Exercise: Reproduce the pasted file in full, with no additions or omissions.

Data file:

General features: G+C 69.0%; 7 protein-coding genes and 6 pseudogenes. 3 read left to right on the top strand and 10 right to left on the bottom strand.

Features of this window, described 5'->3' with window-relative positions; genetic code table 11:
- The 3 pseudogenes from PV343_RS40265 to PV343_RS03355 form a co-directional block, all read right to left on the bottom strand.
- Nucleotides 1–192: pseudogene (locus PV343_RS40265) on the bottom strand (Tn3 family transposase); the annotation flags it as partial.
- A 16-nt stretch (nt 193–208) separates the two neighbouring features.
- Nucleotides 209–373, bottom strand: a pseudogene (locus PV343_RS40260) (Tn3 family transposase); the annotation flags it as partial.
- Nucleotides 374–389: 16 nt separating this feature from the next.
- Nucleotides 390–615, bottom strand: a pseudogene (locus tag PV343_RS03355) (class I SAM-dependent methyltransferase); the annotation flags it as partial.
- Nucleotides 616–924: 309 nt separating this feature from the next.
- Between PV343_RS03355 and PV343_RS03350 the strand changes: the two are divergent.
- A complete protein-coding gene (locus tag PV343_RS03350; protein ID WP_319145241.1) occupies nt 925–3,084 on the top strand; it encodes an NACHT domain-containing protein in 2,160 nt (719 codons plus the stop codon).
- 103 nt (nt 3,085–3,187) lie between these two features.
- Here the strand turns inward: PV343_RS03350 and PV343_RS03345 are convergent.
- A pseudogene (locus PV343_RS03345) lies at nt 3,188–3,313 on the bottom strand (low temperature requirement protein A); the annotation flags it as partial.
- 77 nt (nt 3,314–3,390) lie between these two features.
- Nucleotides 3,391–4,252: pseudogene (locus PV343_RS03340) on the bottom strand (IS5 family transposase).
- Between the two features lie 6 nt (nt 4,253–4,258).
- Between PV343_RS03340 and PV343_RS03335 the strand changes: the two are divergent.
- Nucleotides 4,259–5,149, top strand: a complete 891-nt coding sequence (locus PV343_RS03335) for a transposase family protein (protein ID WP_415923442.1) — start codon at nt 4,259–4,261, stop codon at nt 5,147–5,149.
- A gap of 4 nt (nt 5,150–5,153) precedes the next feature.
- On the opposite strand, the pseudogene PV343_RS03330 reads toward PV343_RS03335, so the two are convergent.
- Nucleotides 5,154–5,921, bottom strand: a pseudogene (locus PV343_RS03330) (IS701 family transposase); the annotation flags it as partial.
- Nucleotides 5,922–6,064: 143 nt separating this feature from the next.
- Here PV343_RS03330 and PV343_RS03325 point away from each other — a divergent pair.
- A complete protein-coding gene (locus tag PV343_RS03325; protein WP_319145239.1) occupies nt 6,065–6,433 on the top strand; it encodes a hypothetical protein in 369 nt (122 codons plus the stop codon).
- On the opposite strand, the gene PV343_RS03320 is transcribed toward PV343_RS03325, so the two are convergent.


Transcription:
General features: G+C 69.0%; 7 protein-coding genes and 6 pseudogenes. 3 read left to right on the top strand and 10 right to left on the bottom strand.

Features of this window, described 5'->3' with window-relative positions; genetic code table 11:
- The 3 pseudogenes from PV343_RS40265 to PV343_RS03355 form a co-directional block, all read right to left on the bottom strand.
- Nucleotides 1–192: pseudogene (locus PV343_RS40265) on the bottom strand (Tn3 family transposase); the annotation flags it as partial.
- A 16-nt stretch (nt 193–208) separates the two neighbouring features.
- Nucleotides 209–373, bottom strand: a pseudogene (locus PV343_RS40260) (Tn3 family transposase); the annotation flags it as partial.
- Nucleotides 374–389: 16 nt separating this feature from the next.
- Nucleotides 390–615, bottom strand: a pseudogene (locus tag PV343_RS03355) (class I SAM-dependent methyltransferase); the annotation flags it as partial.
- Nucleotides 616–924: 309 nt separating this feature from the next.
- Between PV343_RS03355 and PV343_RS03350 the strand changes: the two are divergent.
- A complete protein-coding gene (locus tag PV343_RS03350; protein ID WP_319145241.1) occupies nt 925–3,084 on the top strand; it encodes an NACHT domain-containing protein in 2,160 nt (719 codons plus the stop codon).
- 103 nt (nt 3,085–3,187) lie between these two features.
- Here the strand turns inward: PV343_RS03350 and PV343_RS03345 are convergent.
- A pseudogene (locus PV343_RS03345) lies at nt 3,188–3,313 on the bottom strand (low temperature requirement protein A); the annotation flags it as partial.
- 77 nt (nt 3,314–3,390) lie between these two features.
- Nucleotides 3,391–4,252: pseudogene (locus PV343_RS03340) on the bottom strand (IS5 family transposase).
- Between the two features lie 6 nt (nt 4,253–4,258).
- Between PV343_RS03340 and PV343_RS03335 the strand changes: the two are divergent.
- Nucleotides 4,259–5,149, top strand: a complete 891-nt coding sequence (locus PV343_RS03335) for a transposase family protein (protein ID WP_415923442.1) — start codon at nt 4,259–4,261, stop codon at nt 5,147–5,149.
- A gap of 4 nt (nt 5,150–5,153) precedes the next feature.
- On the opposite strand, the pseudogene PV343_RS03330 reads toward PV343_RS03335, so the two are convergent.
- Nucleotides 5,154–5,921, bottom strand: a pseudogene (locus PV343_RS03330) (IS701 family transposase); the annotation flags it as partial.
- Nucleotides 5,922–6,064: 143 nt separating this feature from the next.
- Here PV343_RS03330 and PV343_RS03325 point away from each other — a divergent pair.
- A complete protein-coding gene (locus tag PV343_RS03325; protein WP_319145239.1) occupies nt 6,065–6,433 on the top strand; it encodes a hypothetical protein in 369 nt (122 codons plus the stop codon).
- On the opposite strand, the gene PV343_RS03320 is transcribed toward PV343_RS03325, so the two are convergent.